Speed Reads

2020 Democratic debates

Andrew Yang's big debate surprise might actually be illegal

In the lead-up to Thursday night's Democratic debate, entrepreneur Andrew Yang tantalizingly teased that he was going to do "something no presidential candidate has ever done before in history." What could it possibly be?, people wondered. Was he going to crowd surf? Forgo a suit? Curse (again)?

The correct answer might actually be "violate campaign-finance law." Based on prepared remarks provided to Time, is sounds like Yang actually plans to promote his universal basic income proposal, the Freedom Dividend, by announcing during the debate his intention to give 10 randomly-selected families $1,000 a month for a full year.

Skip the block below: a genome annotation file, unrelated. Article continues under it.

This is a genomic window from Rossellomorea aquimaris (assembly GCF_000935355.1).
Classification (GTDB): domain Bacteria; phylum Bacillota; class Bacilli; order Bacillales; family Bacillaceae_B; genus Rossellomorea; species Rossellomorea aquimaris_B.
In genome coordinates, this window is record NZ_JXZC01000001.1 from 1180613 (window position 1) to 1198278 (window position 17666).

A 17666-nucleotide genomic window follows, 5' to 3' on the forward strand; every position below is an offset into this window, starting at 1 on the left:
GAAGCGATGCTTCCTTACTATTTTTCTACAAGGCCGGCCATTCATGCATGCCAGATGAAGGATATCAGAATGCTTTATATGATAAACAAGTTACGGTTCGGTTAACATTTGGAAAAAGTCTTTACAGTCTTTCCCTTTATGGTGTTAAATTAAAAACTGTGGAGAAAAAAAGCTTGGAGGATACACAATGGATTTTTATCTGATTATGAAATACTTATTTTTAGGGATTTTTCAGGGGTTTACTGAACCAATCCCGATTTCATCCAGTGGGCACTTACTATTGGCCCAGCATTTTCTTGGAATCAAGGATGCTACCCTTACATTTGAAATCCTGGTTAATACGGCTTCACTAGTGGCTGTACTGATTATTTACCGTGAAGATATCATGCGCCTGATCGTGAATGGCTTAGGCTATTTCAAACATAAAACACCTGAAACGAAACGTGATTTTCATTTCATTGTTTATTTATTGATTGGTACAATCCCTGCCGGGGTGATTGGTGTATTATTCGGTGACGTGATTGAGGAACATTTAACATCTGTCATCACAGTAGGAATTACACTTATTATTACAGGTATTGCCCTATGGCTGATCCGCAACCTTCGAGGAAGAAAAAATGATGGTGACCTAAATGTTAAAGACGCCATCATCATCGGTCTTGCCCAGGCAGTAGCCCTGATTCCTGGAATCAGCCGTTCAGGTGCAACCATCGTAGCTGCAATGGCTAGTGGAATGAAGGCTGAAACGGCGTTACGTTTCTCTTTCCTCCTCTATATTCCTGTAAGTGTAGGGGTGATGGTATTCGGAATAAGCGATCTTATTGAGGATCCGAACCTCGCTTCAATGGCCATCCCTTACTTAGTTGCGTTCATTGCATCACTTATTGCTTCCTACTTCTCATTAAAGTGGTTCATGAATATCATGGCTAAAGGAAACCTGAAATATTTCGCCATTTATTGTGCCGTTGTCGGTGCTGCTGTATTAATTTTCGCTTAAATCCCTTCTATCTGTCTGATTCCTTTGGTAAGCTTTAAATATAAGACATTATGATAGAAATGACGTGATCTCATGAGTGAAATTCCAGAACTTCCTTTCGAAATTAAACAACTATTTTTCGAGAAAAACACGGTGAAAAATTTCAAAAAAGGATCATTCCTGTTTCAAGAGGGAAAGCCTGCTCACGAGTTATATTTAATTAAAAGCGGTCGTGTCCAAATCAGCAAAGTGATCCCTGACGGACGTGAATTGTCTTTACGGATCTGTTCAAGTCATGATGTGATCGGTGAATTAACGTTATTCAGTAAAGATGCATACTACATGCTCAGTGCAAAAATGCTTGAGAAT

But — awkward! — that might actually be illegal. "It's hard for me to envision how taking campaign funds and just handing it out to individuals would not violate the personal use prohibition [of the Federal Election Commission]," former FEC attorney Erin Chlopak told Time. Plus, Yang's surprise looks dangerously close to vote buying, others have pointed out.

Yang's team, though, insists they've looked into the legality of the giveaway and that it's totally fine. "Our legal team has walked through all FEC compliance issues and given us the go [ahead]," an aide said.

Hey, free money, who really wants to argue with that? Read more about Yang's big proposal, and the possible complications with it, at Time.